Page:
Helen Nissenbaum

Media, Culture and Communication, New York University, United States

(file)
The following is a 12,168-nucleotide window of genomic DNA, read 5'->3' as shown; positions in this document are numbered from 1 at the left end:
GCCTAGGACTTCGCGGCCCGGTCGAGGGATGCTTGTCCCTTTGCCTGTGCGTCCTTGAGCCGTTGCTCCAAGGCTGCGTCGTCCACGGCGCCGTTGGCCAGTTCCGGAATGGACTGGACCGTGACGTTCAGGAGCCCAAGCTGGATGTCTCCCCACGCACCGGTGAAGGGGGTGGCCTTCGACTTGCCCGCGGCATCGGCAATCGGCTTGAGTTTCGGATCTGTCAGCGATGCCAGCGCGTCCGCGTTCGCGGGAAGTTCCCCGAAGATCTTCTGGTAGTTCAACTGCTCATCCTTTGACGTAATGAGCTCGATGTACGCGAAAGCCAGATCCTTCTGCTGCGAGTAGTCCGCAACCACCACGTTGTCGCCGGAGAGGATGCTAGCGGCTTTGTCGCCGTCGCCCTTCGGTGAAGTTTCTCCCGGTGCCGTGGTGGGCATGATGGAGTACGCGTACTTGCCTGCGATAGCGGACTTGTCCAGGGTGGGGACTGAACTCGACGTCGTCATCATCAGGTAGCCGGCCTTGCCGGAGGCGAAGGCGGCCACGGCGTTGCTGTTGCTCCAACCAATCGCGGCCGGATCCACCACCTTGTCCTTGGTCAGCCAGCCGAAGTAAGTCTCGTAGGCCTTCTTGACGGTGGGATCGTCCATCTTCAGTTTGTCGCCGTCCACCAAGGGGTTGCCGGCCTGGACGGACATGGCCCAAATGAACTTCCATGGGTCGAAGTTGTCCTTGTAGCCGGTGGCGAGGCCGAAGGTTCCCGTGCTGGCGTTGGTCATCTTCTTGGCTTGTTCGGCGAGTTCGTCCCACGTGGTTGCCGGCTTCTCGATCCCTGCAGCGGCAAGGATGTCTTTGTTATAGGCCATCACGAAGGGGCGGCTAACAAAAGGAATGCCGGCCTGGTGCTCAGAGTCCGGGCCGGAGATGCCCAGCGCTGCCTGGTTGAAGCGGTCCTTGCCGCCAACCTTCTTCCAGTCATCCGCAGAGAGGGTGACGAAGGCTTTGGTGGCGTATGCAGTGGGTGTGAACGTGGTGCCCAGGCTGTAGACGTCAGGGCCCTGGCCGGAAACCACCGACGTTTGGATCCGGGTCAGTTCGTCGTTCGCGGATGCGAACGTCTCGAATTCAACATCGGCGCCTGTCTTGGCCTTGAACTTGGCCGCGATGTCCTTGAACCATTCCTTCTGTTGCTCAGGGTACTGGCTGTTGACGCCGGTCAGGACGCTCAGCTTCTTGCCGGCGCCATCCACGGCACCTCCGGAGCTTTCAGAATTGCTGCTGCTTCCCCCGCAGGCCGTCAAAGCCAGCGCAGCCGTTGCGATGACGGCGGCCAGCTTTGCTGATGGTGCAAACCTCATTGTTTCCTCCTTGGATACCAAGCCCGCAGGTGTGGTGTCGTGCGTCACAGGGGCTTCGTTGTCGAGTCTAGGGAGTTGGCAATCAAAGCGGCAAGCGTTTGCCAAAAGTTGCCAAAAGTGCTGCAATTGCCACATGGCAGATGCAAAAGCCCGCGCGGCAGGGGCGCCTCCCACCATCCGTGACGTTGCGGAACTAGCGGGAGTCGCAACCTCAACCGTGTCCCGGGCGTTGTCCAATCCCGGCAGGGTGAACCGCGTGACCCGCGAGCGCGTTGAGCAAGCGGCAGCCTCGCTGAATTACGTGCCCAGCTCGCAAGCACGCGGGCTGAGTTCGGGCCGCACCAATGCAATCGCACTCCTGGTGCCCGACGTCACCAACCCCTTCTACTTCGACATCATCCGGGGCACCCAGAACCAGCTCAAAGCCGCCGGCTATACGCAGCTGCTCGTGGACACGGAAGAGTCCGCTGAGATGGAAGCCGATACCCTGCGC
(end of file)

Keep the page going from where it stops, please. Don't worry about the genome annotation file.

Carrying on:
Helen Nissenbaum is a Professor of Media, Culture and Communication and of Computer Science at New York University, where she is also a Faculty Fellow of the Information Law Institute. Her areas of expertise include social, ethical, and political implications of computing and information technology. Grants from the National Science Foundation, Ford Foundation, and U.S. Department of Homeland Security have supported research projects on privacy, trust online, security, intellectual property, and several projects investigating political values in computer and information systems, including search engines, video games, and facial recognition systems. She has produced three books, Emotion and Focus, Computers, Ethics and Social Values (co-edited with D.J. Johnson), and Academy and the Internet (co-edited with Monroe Prince), and over 40 research articles, published in scholarly journals of philosophy, political philosophy, law, media studies, information studies, and computer science. Before joining the faculty at NYU, Nissenbaum was Member at the Institute for Advanced Study, Princeton, served as Associate Director of Princeton University’s Center for Human Values and held a postdoctoral fellowship at the Center for the Study of Language and Information at Stanford. She holds a B.A. with honors from the University of Witwatersand, Johannesburg, and a Ph.D. in philosophy from Stanford University.